Advent is one of the worship seasons of the church year. It is a time of spiritual preparation for the joy of Messiah’s birth at Christmas. Like Lent, Advent is an occasion for introspection and prayer—although our culture has made Advent indistinguishable from Christmas holidays.
Advent, at least in one significant way, celebrates and teaches believers the meaning of “why” God sends the world a Messiah. Unless we learn from God the divine purpose of creation, which is to “till and keep God’s garden,” (Genesis 2:15) then a perpetual battle for national pride, land, and natural resources persists. Yet, Isaiah’s prophetic vision of “swords into plowshares” and “spears into pruning hooks” triggers our memories, faint as they may be, regarding God’s intention at creation. God created people to live in a community based on mutual respect and peace—a community that is bent on feeding its members from the least to the greatest. Faithful stewards preserve this teaching of the Lord. The First Advent raised a promise that when the Messiah comes, God brings the divine intention for God’s people to fruition.
Washington Irving once wrote: “Great minds have purposes; others have wishes.” This insight leads to the realization that without expectancy, we lack purpose. Achievers, in particular, exhibit this attitude of expectancy. We see this attitude most forcefully in the way achievers minimize their losses. They do not grieve over failures or what might have been. Rather, achievers look around the corner in anticipation of the good things that await. All these achievers have to do is show the determination to get there. The accomplisher rejects the notion of “can’t.”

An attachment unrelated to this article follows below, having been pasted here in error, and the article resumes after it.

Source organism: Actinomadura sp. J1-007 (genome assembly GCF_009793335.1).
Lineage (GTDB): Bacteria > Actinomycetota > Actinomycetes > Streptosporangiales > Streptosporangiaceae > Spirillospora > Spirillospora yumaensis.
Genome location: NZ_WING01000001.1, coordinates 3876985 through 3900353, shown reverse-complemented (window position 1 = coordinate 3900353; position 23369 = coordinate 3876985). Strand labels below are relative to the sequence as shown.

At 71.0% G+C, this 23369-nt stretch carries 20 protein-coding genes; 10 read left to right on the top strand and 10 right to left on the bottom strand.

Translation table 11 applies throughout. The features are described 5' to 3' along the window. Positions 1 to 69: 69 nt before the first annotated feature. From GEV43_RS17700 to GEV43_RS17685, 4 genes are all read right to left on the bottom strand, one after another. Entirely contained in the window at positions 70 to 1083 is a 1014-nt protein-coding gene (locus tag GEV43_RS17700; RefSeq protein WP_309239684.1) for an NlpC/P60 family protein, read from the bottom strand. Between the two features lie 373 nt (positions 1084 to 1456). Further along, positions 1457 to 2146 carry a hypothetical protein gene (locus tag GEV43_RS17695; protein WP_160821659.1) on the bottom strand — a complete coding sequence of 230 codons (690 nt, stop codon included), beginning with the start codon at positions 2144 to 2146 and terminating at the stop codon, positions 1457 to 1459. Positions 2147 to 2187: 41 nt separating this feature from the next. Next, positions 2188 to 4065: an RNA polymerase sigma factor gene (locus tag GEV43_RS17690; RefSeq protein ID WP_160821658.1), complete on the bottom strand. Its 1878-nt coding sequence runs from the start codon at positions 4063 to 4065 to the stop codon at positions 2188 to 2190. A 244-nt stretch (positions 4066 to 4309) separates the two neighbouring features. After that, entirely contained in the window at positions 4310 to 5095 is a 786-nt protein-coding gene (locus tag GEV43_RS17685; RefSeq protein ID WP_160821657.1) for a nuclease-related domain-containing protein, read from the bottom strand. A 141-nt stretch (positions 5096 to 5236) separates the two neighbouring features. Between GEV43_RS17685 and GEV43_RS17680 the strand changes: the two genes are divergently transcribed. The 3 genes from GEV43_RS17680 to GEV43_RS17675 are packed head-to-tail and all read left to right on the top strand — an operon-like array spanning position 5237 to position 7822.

As a result, this kind of person is able to open more doors than others, strike better deals, and attract more energetic and resourceful people to work with them. The achiever sets higher standards and gets others to help meet them. The achiever wins confidence and nurtures vitality in others. This kind of person expects to succeed. When combined with desire, expectancy produces hope—and hope makes all things possible. Living the expectant life is simply an act of good judgment.
The Apostle Paul says, “ . . . we also boast in our sufferings, knowing that suffering produces endurance, and endurance produces character, and character produces hope, and hope does not disappoint us, because God’s love has been poured into our hearts through the Holy Spirit that has been given to us” (Romans 5:3 5).
When God arms Christians with good judgment and with hope, the world looks a lot less intimidating. Advent is the Christian season that reminds us that hope springs eternal with God. As God sends us Messiah, God also sends us the hope that does not disappoint. This is a result of God’s grace and our faithful belief in the promises of God. Why not try to practice some good ’ol fashioned hope-filled expectation this Advent as we come home to FUMC of Arlington for Christmas . . . .
PS. Don’t forget the La Posada Family Advent Festival that will take place on the 30th of November this year at 6:00 pm in the Great Hall. Contact Rachel Patman for more information.